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men of various periods, and by the scientific
triumphs accomplished in our own time, we
venture to indulge a hope of flying, some day,
whither we list (with a reasonable recollection
that even ships at sea cannot leave port in an
adverse storm, and that very few birds can fly
against a strong wind); but we do not think
the day has yet arrived; and we confess to a
somewhat uncomfortable sensation at the idea
of "going up" in company with a cargo of
twenty-seven tons.


THREE of us were sitting in a small room, and
complaining of the hardships of our destiny.

"Without money one can do nothing," said
George; "were I to hit upon a speculation
that would have done honour to a Rothschild;
coming from a pauper like myself, no one
would think it worth attending to."

"I," said Albert, "have actually finished a
work which would establish my reputation as
an author, if I could only find a bookseller to
buy it."

"I have petitioned my employer for an
increase of salary," I exclaimed, anxious to
contribute to the chorus of lamentation; "and
he told me that for forty louis a year he could
get more clerks than he wanted."

"It would not so much matter," said George,
thoughtfully, "if, besides being poor, we did
not seem poor. Could one of us only be
thought rich—"

"What is the use of the shadow without
the substance?" I asked.

"Of every use," said Albert. "I agree
with Georgethe shadow sometimes makes
the substance. The next best thing to capital
is credit."

"Especially," returned George, "the credit
of having a good fortune. Have none of us
a rich uncle in India?"

"A cousin of mine went to Jamaica or
Martinique, I forget which," I said, innocently,
"and he never came back."

"Capital! that is all one requires," exclaimed
George; "we will conjure up this
cousin of yoursor could we not kill him?
Yes; James Méran, of Martinique, deceased,
leaving a sugar plantation, a hundred negroes,
and a fortune of a hundred thousand louis, to
his well-beloved cousin, Louis Méran."

We laughed at the joke, and I thought no
more of it; but George and Albertslightly
excited by the fumes of a bowl of punch which
I had sent for to do honour to the testator
lost no time in concocting and afterwards publishing
a full account, in the local newspaper,
of the fortune that had been left me.

The next day, sundry friends dropped in to
compliment me. Of course, I endeavoured to
undeceive them, but they would not take a
denial. In vain I assured them it was a hoax;
it was of no use. Several people remembered
my cousin James very well, and had seen him
at Nantes before he embarked in 1789.
Among others came my tailor, to whom I
owed a small sum which it was not quite convenient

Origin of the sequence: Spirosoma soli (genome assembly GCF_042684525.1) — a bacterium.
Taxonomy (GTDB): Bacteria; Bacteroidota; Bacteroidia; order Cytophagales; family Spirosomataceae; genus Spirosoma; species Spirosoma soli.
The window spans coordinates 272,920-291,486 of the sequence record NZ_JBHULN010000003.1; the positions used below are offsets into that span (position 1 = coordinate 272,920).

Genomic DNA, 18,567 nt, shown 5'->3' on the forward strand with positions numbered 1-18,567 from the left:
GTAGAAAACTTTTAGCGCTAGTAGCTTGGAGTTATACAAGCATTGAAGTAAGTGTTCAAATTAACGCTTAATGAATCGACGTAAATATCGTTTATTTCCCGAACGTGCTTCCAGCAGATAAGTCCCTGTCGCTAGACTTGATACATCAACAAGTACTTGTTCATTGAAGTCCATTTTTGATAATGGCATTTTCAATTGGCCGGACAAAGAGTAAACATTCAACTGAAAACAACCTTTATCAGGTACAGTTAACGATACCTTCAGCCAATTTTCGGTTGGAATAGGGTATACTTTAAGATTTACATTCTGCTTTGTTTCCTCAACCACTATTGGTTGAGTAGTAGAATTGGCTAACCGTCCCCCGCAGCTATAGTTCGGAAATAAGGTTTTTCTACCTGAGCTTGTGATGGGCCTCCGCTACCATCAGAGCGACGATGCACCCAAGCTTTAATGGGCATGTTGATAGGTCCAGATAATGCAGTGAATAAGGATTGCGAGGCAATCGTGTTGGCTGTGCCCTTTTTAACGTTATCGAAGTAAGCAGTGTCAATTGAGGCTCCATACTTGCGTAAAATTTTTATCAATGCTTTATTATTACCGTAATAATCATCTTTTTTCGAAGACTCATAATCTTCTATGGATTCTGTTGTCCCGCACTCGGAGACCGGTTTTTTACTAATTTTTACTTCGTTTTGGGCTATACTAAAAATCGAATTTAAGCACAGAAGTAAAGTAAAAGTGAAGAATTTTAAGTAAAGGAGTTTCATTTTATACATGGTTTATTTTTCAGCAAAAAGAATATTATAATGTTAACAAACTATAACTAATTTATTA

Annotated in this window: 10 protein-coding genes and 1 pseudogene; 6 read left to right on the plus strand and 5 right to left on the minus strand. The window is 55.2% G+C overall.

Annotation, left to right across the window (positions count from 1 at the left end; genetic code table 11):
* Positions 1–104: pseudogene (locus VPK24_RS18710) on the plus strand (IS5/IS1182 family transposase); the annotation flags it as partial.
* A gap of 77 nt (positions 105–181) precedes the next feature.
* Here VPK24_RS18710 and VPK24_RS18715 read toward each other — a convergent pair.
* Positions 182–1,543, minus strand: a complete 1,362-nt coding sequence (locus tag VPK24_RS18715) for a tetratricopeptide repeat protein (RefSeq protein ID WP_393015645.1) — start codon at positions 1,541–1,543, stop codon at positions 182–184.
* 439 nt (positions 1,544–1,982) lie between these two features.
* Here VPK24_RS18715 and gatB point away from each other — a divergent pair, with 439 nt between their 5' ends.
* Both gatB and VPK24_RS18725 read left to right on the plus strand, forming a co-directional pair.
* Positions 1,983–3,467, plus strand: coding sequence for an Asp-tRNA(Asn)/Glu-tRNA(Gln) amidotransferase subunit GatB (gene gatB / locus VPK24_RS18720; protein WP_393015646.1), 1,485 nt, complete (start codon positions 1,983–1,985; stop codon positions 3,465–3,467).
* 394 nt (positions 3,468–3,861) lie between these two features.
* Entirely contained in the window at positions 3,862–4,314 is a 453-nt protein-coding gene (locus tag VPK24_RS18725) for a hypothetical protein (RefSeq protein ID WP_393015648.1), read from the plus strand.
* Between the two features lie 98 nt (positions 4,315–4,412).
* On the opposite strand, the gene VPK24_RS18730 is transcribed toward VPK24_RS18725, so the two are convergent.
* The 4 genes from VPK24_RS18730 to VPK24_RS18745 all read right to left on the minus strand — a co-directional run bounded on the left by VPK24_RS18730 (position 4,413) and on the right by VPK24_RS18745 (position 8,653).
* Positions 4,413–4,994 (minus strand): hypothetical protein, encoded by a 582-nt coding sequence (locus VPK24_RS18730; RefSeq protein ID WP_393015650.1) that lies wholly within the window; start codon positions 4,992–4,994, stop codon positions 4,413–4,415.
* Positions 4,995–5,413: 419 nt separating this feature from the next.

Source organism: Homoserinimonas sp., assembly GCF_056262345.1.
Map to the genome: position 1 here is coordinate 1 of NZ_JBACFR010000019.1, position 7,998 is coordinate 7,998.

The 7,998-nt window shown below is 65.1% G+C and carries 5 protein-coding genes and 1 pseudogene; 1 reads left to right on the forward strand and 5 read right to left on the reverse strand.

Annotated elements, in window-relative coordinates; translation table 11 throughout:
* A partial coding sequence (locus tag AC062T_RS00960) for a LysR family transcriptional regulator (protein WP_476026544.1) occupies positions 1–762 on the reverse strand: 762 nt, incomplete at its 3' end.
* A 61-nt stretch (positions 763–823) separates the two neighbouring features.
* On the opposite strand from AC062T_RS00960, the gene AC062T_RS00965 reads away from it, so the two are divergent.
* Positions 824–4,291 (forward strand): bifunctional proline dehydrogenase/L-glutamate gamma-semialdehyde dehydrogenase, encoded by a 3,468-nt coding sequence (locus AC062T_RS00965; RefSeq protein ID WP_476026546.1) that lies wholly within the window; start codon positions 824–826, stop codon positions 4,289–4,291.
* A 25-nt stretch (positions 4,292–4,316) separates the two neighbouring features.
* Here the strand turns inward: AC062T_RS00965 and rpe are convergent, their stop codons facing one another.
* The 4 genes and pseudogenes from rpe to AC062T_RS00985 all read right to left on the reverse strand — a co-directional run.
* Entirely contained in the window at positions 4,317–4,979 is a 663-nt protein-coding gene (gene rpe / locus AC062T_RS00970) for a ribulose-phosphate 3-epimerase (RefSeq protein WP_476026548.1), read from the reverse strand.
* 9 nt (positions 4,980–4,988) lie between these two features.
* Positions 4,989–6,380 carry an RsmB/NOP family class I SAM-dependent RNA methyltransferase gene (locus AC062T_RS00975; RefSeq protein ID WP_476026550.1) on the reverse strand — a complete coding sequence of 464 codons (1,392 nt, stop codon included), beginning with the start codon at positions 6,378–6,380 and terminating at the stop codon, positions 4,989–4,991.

for me to pay at that moment. No
doubt the rumour of my cousin's decease had
sharpened his memory. I wished my two
friends at a place that shall be nameless.

"Good morning, Mr. Mayer; I suppose you
are come for those fifty francs?"

"I hope, sir, you don't think I came for
such a trifle as that. No, sir; I came to take
your orders for a suit of mourning."

"A suit of mourning?"

"Yes, sir; cousin's mourning. Dark bronze
frock, for morning wear, black trousers and

"At the present moment, Mr. Mayer—"

"I hope, sir, I have done nothing to forfeit
your patronage?"

"But, I repeat, I have received no money
at all."

"I hope, sir, you won't mention such a
thing; there is no sort of hurry," exclaimed the
tailor; who busily employed himself in taking
my measure with slips of paper.

After all, my wardrobe did want some
additions, and I said nothing more.

"My dear sir," said the next visitor, "I have
a very great favour to request of you. Buy
my house. You are very rich; you must
be on the look-out for safe and lucrative
investments. Sixty thousand francs are nothing
for you- a mere fraction of your income.
With me the case is different. I thought Mr.
Felix had made up his mind to purchase the
premises, and now I hear he has changed his
intention. What is to become of me? I have
heavy demands to meet, and I don't know
where the money is to come from."

"I, buy your house? Why, it would be
madness to think of such a thing."

"Madness? no such thing; you could not
find a better investment anywhere. In two
years, with trifling repairs, it will be worth
double its present value; you will never see
such a good opportunity again. Say 'done,'
and I'm off."

And he was off, without leaving me time to
put in a word.

Two hours after, in walked Mr. Felix,
evidently not in the best of tempers.

"Really, sir," he began, "you have taken
me quite by surprise. That house is indispensable
to me; I reckoned on it as if it were
mine, and only offered "fifty thousand francs
because the owner is embarrassed, and I felt
sure that he would be obliged to take them.
With you, sir, the case is different; so I come
to ask if you will let me have it for seventy-five
thousand francs."

Fifteen thousand francs, dropping all at
once into the lap of a poor fellow who
had to work hard to gain eight hundred
francs in a year! I could hardly believe my

"I cannot give you an answer just now, sir."
I said; " but if you will take the trouble to
call again at five, I'll see what I can do."